Recent Non-Disney DVD Reviews:
• The Princess Bride: 20th Anniversary Edition - Filled with colorful characters and quotable lines, this wonderful comedic fairy tale of love-driven adventure holds a major place in movie lovers' hearts. Its' fourth and latest DVD release provides fine picture and sound, three new featurettes, a new game, and some snazzy reversible packaging, but excludes some important bonuses.
• Deck the Halls - Matthew Broderick and Danny DeVito star as heads of small-town New England families whose Christmas celebration styles clash. The PG-rated comedy is light on joy and laughs. The double-sided disc supplies both widescreen and fullscreen versions plus bloopers, three deleted scenes, a handful of short featurettes, and a commentary.
• License to Wed - Returning to his manic roots, Robin Williams plays a reverend who puts a young engaged couple (Mandy Moore and "The Office"'s John Krasinski) through an extreme marriage preparation course. Though light, predictable and leaving room for improvement, it's also diverting and quite better than the scathing critical consensus suggests. The disc includes both widescreen and fullscreen formats plus a worthwhile lot of deleted scenes (with optional director's commentary) and "Ask Choir Boy", a made-for-DVD feature with Josh Flitter reprising his role.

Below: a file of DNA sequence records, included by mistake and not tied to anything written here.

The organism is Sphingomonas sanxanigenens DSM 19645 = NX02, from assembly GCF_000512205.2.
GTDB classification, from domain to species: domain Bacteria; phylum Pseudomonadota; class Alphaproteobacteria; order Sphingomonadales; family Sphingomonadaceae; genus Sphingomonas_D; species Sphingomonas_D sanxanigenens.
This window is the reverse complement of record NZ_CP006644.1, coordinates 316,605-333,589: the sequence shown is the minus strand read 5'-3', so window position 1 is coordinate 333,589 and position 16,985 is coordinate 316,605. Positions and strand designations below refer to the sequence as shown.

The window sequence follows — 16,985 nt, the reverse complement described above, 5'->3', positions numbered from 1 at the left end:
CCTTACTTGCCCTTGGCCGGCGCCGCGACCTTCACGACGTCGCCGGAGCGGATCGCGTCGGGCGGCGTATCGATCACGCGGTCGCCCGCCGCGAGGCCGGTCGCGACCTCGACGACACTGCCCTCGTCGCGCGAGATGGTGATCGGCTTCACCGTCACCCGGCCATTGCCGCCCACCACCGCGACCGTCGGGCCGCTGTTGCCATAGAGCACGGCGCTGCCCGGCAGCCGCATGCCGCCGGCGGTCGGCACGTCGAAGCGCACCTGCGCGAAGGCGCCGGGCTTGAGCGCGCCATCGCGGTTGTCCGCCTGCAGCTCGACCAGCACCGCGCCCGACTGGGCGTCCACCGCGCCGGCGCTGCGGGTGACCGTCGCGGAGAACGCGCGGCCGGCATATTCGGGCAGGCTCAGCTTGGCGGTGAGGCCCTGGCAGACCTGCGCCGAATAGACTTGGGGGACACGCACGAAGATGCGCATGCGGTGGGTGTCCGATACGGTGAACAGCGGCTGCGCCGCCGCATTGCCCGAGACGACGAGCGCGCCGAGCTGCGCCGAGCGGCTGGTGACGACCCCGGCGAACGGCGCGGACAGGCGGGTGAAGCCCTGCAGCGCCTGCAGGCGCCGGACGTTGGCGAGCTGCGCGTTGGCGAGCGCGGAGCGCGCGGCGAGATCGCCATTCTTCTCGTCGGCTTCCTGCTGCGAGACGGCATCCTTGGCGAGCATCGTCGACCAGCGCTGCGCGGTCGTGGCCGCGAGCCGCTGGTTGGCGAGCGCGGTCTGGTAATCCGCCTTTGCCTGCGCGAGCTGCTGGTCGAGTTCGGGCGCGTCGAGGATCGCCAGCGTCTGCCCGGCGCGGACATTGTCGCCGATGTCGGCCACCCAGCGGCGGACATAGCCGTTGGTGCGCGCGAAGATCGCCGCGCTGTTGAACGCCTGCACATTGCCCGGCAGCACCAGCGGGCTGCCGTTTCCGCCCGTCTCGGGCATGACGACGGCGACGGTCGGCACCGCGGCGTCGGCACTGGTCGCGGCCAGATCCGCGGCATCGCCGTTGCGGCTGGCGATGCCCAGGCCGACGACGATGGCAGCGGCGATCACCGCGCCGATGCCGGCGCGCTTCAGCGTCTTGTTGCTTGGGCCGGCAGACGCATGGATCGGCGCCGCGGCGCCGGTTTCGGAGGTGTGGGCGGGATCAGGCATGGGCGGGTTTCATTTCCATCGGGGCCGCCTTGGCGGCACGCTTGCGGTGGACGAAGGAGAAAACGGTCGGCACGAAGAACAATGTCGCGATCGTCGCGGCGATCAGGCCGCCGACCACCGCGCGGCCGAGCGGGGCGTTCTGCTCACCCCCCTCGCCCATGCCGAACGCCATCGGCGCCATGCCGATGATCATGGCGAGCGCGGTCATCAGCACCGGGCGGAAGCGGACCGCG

• Chinatown: Special Collector's Edition - A nominee in 11 Oscar categories and named the third best movie of the 1970s by AFI, this noir-inspired mystery stars Jack Nicholson as a private investigator intrigued by a water department conspiracy and a suspicious death in 1930s Los Angeles. The film is joined by three new featurettes that catch up with Nicholson, director Roman Polanski, writer Robert Towne, and producer Robert Evans.
• Bram Stoker's Dracula: Collector's Edition - The 1992 Francis Ford Coppola-directed adaptation of the classic horror novel is visually impressive but scripturally unstable. Sony's two-disc set treats the film to a wealth of new supplements.